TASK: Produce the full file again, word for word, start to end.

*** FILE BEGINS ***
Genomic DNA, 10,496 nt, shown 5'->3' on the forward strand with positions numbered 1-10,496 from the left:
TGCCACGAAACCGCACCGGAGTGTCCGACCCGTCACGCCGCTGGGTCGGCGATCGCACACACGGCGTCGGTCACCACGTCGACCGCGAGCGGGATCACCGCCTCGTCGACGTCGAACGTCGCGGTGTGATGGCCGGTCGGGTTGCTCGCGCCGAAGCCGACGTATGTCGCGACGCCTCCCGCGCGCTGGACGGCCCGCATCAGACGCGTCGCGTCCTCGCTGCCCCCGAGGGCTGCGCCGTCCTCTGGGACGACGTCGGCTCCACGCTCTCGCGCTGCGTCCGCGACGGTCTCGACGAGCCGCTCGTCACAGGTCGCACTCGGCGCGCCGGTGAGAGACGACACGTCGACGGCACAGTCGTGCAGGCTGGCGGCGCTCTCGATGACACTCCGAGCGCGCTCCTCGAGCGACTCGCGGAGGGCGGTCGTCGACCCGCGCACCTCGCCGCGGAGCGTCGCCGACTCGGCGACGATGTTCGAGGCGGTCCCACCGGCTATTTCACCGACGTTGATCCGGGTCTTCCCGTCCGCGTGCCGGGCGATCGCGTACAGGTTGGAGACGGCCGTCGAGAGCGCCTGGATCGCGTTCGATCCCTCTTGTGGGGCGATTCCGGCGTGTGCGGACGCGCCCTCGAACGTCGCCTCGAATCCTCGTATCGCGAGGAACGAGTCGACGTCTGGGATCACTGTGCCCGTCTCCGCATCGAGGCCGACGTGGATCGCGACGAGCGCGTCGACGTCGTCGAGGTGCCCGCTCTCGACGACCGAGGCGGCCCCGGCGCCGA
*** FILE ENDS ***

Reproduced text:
Genomic DNA, 10,496 nt, shown 5'->3' on the forward strand with positions numbered 1-10,496 from the left:
TGCCACGAAACCGCACCGGAGTGTCCGACCCGTCACGCCGCTGGGTCGGCGATCGCACACACGGCGTCGGTCACCACGTCGACCGCGAGCGGGATCACCGCCTCGTCGACGTCGAACGTCGCGGTGTGATGGCCGGTCGGGTTGCTCGCGCCGAAGCCGACGTATGTCGCGACGCCTCCCGCGCGCTGGACGGCCCGCATCAGACGCGTCGCGTCCTCGCTGCCCCCGAGGGCTGCGCCGTCCTCTGGGACGACGTCGGCTCCACGCTCTCGCGCTGCGTCCGCGACGGTCTCGACGAGCCGCTCGTCACAGGTCGCACTCGGCGCGCCGGTGAGAGACGACACGTCGACGGCACAGTCGTGCAGGCTGGCGGCGCTCTCGATGACACTCCGAGCGCGCTCCTCGAGCGACTCGCGGAGGGCGGTCGTCGACCCGCGCACCTCGCCGCGGAGCGTCGCCGACTCGGCGACGATGTTCGAGGCGGTCCCACCGGCTATTTCACCGACGTTGATCCGGGTCTTCCCGTCCGCGTGCCGGGCGATCGCGTACAGGTTGGAGACGGCCGTCGAGAGCGCCTGGATCGCGTTCGATCCCTCTTGTGGGGCGATTCCGGCGTGTGCGGACGCGCCCTCGAACGTCGCCTCGAATCCTCGTATCGCGAGGAACGAGTCGACGTCTGGGATCACTGTGCCCGTCTCCGCATCGAGGCCGACGTGGATCGCGACGAGCGCGTCGACGTCGTCGAGGTGCCCGCTCTCGACGACCGAGGCGGCCCCGGCGCCGA